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Clay County Residents Complain of Foreclosure Eyesore

10:31 AM, Jul 27, 2011   |    comments
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JACKSONVILLE, Fla. -- In the Royal Pointe subdivision most of the homes are immaculate and they all have curb appeal.

Except one. 

"I've got weeds coming out from under and from over the fence," said Robert Van Steen.

Van Steen moved into the neighborhood in 2008 and believes in maintaining their property. But he lives next to the community nuisance, a vacant house that is reportedly in foreclosure.

"The weeds are higher than the fence and somewhere down there I've got animals coming out at night," he said. "I've been around to the county, I've been to the bank, they don't want to do anything."

MORE: Florida Homeowners Facing Foreclosure Get Relief From New Program

The bank, according to court records, is GMAC Mortgage. There is a sign on the property with a contact number for a service company but Van Steen said that has not helped.

"It is an eyesore somebody has got to be taking care of it," he said.

Van Steen said his landscape contractor cleaned up the property once, and so have others in his neighborhood. But while this overgrown lot is a community nuisance, the upkeep of the property should not be a community concern, he said.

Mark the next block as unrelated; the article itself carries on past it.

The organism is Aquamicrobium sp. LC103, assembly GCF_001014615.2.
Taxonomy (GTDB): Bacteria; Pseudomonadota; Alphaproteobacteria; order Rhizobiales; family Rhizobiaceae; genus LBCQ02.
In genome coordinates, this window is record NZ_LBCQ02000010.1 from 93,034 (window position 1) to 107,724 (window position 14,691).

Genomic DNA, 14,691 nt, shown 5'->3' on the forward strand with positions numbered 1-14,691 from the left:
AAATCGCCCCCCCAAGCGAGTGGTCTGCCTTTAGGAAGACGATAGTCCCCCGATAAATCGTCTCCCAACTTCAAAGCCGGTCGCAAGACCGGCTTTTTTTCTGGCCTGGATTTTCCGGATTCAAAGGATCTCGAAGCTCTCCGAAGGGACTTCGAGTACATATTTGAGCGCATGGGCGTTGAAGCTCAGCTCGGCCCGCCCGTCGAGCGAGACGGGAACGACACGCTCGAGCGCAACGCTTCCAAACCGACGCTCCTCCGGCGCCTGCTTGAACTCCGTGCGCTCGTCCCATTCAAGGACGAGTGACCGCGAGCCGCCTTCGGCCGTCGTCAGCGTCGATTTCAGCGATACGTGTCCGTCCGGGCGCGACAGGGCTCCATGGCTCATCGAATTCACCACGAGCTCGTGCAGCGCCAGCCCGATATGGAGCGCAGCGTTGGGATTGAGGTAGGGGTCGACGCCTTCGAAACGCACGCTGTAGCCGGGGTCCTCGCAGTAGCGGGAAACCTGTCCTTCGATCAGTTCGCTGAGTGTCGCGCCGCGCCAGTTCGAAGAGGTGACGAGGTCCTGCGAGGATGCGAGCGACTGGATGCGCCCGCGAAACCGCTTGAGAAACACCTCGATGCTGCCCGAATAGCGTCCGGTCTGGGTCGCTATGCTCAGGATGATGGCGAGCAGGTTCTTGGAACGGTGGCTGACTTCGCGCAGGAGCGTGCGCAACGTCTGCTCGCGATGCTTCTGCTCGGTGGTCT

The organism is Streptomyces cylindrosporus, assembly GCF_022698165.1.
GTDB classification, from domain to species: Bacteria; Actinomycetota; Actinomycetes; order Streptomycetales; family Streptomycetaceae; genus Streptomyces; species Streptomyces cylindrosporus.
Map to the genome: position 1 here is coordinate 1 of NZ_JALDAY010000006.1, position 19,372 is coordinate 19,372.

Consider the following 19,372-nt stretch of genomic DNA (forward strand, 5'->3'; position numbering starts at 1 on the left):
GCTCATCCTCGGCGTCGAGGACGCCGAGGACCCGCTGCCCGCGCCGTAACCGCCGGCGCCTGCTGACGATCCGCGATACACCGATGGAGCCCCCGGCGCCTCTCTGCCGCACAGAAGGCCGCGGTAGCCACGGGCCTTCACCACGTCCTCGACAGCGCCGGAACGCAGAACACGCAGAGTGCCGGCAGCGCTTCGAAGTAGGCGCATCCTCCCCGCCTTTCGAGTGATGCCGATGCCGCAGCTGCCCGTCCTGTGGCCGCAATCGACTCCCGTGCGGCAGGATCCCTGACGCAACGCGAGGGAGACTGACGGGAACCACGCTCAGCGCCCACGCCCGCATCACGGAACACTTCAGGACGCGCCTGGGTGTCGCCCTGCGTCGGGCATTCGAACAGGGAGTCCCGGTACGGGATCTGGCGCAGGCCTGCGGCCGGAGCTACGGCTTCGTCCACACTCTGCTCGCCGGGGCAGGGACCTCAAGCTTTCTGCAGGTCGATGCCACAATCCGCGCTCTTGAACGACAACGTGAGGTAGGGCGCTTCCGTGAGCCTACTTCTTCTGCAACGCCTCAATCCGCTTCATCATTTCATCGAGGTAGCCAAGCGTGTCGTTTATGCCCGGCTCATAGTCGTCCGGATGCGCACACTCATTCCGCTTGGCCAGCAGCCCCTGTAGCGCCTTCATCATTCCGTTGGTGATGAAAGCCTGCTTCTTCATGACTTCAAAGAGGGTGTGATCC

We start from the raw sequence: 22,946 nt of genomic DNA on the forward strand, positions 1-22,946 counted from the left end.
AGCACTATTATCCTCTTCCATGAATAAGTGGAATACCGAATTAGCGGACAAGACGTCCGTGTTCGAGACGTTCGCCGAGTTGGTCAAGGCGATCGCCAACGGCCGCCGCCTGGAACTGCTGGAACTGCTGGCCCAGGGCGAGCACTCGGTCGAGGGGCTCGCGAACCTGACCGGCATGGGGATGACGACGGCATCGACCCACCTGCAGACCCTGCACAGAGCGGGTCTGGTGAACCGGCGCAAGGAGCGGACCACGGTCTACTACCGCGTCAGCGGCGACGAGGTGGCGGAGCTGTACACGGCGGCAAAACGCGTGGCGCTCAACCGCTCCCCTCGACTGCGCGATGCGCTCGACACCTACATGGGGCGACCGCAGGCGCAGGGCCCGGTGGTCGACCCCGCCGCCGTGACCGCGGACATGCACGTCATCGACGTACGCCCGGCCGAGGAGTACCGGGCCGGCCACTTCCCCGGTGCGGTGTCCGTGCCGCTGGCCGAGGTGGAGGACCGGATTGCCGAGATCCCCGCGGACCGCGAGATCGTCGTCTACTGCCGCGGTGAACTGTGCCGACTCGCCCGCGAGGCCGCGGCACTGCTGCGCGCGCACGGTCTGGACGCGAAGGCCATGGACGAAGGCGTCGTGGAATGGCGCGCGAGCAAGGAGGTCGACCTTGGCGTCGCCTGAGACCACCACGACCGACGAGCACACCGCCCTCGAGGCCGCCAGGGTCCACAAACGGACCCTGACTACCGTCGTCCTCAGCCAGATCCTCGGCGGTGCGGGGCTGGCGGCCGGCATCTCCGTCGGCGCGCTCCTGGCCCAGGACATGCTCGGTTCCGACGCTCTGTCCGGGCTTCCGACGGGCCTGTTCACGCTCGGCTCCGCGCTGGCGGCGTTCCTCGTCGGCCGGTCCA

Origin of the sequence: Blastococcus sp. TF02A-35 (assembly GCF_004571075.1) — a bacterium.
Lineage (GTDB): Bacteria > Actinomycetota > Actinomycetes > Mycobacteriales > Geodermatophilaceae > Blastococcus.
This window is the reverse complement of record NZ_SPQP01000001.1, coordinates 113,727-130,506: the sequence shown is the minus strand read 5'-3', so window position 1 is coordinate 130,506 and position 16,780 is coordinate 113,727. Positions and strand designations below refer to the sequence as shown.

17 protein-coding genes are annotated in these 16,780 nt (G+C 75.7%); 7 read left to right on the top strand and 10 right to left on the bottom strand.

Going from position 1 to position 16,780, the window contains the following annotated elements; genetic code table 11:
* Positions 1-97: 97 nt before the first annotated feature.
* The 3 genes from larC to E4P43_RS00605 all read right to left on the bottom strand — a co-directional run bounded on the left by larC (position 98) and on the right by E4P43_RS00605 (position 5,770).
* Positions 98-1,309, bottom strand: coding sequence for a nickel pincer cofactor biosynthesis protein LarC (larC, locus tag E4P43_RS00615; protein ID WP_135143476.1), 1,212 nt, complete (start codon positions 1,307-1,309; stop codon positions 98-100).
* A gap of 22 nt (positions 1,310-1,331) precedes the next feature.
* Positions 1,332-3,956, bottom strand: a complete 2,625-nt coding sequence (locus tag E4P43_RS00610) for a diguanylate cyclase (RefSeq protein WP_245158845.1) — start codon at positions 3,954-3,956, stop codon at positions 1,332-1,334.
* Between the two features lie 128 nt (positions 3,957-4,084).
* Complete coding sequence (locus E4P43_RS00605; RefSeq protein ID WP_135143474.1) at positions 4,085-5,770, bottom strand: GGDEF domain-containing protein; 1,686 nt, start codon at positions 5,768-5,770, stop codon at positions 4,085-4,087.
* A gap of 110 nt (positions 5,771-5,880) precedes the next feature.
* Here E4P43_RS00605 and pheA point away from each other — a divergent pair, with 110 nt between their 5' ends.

"Cut it down that's all. I mean, we came here for a decent area," he added.

The ultimate responsibly of the property is with the lender, but because the mortgage foreclosure crisis produced so many empty properties, some communities are stuck with an eyesore.

The lender has not responded. A representative with the service, Core Logic Services , said they will notify the lender and see if it will issue a work order.

Clay County Code Enforcement will not get involved, according to its posted policy.

"Cases where the home is under foreclosure or bankruptcy or is otherwise owned by a bank will not be pursued because of the difficulty and resources required to get the bank to address any issues that need to be corrected.

Nassau, St. Johns and Duval code enforcement offices issue citations. Duval County code enforcement will issue citations to the owner of record and if there is no clean up, the property will be cleaned and a lien will be placed on the title. 


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